I traced my steps south until I came across the small cairn where I broke left bound for Mardale III Bell summit, trouble was some of the crowds from High Street where on my tail along with a dog that wouldn't stop barking. I try to create a gap but an energy boost was on short supply so I put up with the barking all the way to Mardale III Bell.

Small Water and Haweswater Reservoir from Mardale III Bell.
With the summit of Mardale III Bell reached I broke away from the path after spotting this view allowing the large group and barking dog to summit before beginning their descent. With silence resumed I took in the views for a while longer before beginning my own descent.

The view over the top of Nan Bield Pass towards Harter Fell (Mardale)
If parking at Kentmere was anything to go by then Mardale was three times as worse with cars stretching a quarter of a mile back up the valley road.

Yoke, III Bell and Kentmere Reservoir from the top of Nan Bield Pass.
I somehow managed to catch up with the large group whose dog had found another dog to bark at and soon both dogs were going at it. I will have to check on past photo's but it looked like one half of the shelter wall had collapsed (on the Mardale III Bell side) A couple of chaps or lasses could spend half an hour repairing it and it will look like new in no-time.

III Bell, III Bell North East Ridge and Froswick from Kentmere Reservoir.
With the top of Nan Bield Pass behind me I seemed to find the spring in my step again and descended the steep zigzags with ease finding comfort as the path eased before the final steep descent of the day towards the shores of Kentmere Reservoir.

Yoke and III Bell from Kentmere Reservoir.
Despite the arrival of high cloud the sun was still beaming down so off came my jacket and base layer for the walk back to Kentmere in just a technical T-shirt.

Looking back on Lingmell End and the top of Nan Bield Pass.
I was surprised to find that there was only a Dad and his son at the reservoir whom I pass with a hi before crossing the outflow where I swilled my boots and in the process, the water, although not deep, sprayed mist all over my legs and short bottoms.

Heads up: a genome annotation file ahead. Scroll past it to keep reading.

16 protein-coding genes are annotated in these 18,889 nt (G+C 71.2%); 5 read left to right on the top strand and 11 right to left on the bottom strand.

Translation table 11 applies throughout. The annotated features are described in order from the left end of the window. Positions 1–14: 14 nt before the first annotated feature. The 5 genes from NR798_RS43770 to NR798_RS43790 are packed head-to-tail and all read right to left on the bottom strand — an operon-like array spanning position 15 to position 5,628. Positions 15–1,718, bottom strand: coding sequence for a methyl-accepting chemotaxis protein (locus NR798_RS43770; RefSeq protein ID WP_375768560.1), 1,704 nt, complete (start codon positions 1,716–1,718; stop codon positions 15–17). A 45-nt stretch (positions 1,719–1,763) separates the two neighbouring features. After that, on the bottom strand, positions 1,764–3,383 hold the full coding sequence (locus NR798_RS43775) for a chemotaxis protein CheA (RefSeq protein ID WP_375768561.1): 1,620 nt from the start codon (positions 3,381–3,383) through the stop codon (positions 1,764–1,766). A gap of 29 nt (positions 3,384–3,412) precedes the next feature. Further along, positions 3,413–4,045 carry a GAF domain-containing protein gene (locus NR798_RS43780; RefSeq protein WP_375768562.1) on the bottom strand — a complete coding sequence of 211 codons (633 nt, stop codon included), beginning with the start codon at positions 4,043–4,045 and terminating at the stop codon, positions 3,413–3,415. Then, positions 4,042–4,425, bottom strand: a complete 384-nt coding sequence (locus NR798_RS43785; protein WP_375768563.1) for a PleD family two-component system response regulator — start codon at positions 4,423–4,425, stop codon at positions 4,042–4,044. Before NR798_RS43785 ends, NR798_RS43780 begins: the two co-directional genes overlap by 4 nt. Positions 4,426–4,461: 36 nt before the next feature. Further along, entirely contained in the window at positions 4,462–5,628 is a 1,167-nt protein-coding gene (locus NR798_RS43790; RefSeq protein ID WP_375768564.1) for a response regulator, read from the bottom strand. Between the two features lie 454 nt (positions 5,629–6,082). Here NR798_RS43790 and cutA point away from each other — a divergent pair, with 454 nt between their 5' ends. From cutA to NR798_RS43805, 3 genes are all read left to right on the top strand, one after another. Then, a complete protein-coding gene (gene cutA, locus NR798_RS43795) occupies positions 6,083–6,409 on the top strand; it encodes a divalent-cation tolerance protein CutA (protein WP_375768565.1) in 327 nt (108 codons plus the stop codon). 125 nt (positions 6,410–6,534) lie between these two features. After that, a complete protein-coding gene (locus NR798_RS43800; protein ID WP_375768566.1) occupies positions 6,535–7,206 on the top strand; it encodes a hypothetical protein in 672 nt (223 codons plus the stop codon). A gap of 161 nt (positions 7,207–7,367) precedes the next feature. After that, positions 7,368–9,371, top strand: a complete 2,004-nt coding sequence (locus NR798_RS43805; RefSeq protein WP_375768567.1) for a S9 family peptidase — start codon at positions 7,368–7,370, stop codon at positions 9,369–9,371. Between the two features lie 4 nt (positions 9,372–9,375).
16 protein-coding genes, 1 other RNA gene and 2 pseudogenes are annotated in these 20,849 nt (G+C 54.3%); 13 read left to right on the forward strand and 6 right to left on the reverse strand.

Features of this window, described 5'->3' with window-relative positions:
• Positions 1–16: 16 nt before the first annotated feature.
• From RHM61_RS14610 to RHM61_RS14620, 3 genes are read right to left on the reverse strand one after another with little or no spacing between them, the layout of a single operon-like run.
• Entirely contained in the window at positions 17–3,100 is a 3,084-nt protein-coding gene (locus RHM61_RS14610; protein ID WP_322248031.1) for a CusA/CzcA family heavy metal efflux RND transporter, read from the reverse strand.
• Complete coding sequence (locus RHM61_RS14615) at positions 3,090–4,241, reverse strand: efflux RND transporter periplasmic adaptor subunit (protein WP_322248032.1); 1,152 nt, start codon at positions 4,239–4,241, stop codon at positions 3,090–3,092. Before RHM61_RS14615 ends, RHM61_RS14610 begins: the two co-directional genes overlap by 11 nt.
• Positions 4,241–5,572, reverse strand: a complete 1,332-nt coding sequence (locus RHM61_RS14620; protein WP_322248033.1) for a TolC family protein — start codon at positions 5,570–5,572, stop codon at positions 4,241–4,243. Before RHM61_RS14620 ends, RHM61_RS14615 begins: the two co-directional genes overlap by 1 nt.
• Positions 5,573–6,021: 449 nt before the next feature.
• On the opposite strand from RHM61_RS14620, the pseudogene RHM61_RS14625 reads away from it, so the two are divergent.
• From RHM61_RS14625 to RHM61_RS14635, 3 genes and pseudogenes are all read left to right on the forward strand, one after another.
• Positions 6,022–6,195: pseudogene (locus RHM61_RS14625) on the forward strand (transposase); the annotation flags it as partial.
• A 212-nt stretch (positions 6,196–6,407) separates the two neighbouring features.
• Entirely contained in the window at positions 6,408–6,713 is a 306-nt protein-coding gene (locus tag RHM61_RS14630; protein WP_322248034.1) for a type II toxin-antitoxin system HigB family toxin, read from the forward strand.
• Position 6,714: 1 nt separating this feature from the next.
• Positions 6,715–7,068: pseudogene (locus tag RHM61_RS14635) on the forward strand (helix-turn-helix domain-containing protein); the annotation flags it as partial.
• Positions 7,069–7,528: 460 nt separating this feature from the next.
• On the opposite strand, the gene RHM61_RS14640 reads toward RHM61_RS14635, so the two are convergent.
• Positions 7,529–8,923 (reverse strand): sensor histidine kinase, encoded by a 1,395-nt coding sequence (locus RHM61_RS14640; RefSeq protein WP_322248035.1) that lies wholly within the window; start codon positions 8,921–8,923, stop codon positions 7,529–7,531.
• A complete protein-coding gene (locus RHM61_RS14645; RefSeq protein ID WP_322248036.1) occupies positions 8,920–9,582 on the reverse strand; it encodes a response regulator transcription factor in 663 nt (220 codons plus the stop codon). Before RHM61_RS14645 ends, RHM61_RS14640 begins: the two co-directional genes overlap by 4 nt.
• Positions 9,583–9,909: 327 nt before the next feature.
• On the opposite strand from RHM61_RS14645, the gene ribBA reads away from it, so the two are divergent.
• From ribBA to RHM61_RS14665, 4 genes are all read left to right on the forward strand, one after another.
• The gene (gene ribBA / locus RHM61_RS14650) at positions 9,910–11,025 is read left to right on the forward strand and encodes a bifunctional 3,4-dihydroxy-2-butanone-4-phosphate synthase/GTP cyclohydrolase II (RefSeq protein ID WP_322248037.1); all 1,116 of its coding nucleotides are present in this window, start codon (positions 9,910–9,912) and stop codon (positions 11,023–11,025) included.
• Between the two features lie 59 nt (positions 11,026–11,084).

Rainsborrow Crag and Yoke from the old Reservoir Cottages.
I think there's time for a re-vist one day where I'll walk the Edge from the base to the summit of Rainsborrow Crag.

Looking back on Yoke, III Bell and Froswick.

Kentmere Pike, Brown Howe and Harter Fell (Mardale)
Seen across the wonderful Kentmere valley.

Back in the hamlet of Kentmere.

Despite the aching feet I made sure I relished the walk back into Kentmere where I was passed by a farmer towing a trailer full of bleating lambs which he later released into a nearby field close to Scales. With the Spring sunshine beaming down I took one last look across the valley accompanied by Ravens whose squawks drowned out the sound of the lambs and their new found freedom. With the large metal gate reached I could hear kids playing in the nearby farm yard while below close to Kentmere Hall, more lambs joined the Spring chorus.

I could see the Church now and I dreaded how the chaotic the parking would be but much to my surprise there was actually places available to park. Over the lambs I could hear the farmer approaching, his trailer shattering the silence as he passes before fading into the distance as the valley returned to the sound of lambs. Spring sunshine and the rustling of leaves from the trees in nearby Church yard.


Back to top